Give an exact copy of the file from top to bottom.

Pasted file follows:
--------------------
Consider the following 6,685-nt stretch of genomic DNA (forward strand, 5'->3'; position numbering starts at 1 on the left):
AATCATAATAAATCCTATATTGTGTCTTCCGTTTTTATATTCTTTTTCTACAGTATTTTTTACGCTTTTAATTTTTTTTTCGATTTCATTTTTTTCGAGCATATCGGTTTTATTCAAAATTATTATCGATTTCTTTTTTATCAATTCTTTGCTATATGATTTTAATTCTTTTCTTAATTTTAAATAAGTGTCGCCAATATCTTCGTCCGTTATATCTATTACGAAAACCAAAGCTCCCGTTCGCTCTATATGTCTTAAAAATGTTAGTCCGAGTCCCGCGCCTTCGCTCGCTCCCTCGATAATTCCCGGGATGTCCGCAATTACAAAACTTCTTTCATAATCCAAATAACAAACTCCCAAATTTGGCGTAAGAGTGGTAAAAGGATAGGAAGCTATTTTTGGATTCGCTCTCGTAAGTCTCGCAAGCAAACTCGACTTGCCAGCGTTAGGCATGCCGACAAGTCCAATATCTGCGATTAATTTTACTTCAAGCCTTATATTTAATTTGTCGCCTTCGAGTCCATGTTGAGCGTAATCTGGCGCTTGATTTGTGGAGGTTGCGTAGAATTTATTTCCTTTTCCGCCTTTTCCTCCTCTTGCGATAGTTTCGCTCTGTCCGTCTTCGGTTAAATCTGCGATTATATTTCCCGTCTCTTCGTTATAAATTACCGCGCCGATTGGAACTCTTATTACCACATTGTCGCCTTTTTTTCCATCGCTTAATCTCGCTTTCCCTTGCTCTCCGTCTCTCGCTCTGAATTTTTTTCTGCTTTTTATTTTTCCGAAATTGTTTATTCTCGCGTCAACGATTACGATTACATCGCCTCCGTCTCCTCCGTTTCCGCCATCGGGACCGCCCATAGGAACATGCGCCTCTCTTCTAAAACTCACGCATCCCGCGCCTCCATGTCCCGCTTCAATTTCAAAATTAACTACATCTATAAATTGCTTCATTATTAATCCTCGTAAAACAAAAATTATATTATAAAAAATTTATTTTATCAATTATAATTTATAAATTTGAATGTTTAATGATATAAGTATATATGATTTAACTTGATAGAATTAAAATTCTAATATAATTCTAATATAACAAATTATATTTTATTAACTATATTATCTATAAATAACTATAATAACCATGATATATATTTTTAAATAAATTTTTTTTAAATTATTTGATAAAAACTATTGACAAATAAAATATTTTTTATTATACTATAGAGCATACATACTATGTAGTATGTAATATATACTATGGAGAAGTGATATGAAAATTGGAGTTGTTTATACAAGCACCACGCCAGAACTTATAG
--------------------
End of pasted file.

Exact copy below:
Consider the following 6,685-nt stretch of genomic DNA (forward strand, 5'->3'; position numbering starts at 1 on the left):
AATCATAATAAATCCTATATTGTGTCTTCCGTTTTTATATTCTTTTTCTACAGTATTTTTTACGCTTTTAATTTTTTTTTCGATTTCATTTTTTTCGAGCATATCGGTTTTATTCAAAATTATTATCGATTTCTTTTTTATCAATTCTTTGCTATATGATTTTAATTCTTTTCTTAATTTTAAATAAGTGTCGCCAATATCTTCGTCCGTTATATCTATTACGAAAACCAAAGCTCCCGTTCGCTCTATATGTCTTAAAAATGTTAGTCCGAGTCCCGCGCCTTCGCTCGCTCCCTCGATAATTCCCGGGATGTCCGCAATTACAAAACTTCTTTCATAATCCAAATAACAAACTCCCAAATTTGGCGTAAGAGTGGTAAAAGGATAGGAAGCTATTTTTGGATTCGCTCTCGTAAGTCTCGCAAGCAAACTCGACTTGCCAGCGTTAGGCATGCCGACAAGTCCAATATCTGCGATTAATTTTACTTCAAGCCTTATATTTAATTTGTCGCCTTCGAGTCCATGTTGAGCGTAATCTGGCGCTTGATTTGTGGAGGTTGCGTAGAATTTATTTCCTTTTCCGCCTTTTCCTCCTCTTGCGATAGTTTCGCTCTGTCCGTCTTCGGTTAAATCTGCGATTATATTTCCCGTCTCTTCGTTATAAATTACCGCGCCGATTGGAACTCTTATTACCACATTGTCGCCTTTTTTTCCATCGCTTAATCTCGCTTTCCCTTGCTCTCCGTCTCTCGCTCTGAATTTTTTTCTGCTTTTTATTTTTCCGAAATTGTTTATTCTCGCGTCAACGATTACGATTACATCGCCTCCGTCTCCTCCGTTTCCGCCATCGGGACCGCCCATAGGAACATGCGCCTCTCTTCTAAAACTCACGCATCCCGCGCCTCCATGTCCCGCTTCAATTTCAAAATTAACTACATCTATAAATTGCTTCATTATTAATCCTCGTAAAACAAAAATTATATTATAAAAAATTTATTTTATCAATTATAATTTATAAATTTGAATGTTTAATGATATAAGTATATATGATTTAACTTGATAGAATTAAAATTCTAATATAATTCTAATATAACAAATTATATTTTATTAACTATATTATCTATAAATAACTATAATAACCATGATATATATTTTTAAATAAATTTTTTTTAAATTATTTGATAAAAACTATTGACAAATAAAATATTTTTTATTATACTATAGAGCATACATACTATGTAGTATGTAATATATACTATGGAGAAGTGATATGAAAATTGGAGTTGTTTATACAAGCACCACGCCAGAACTTATAG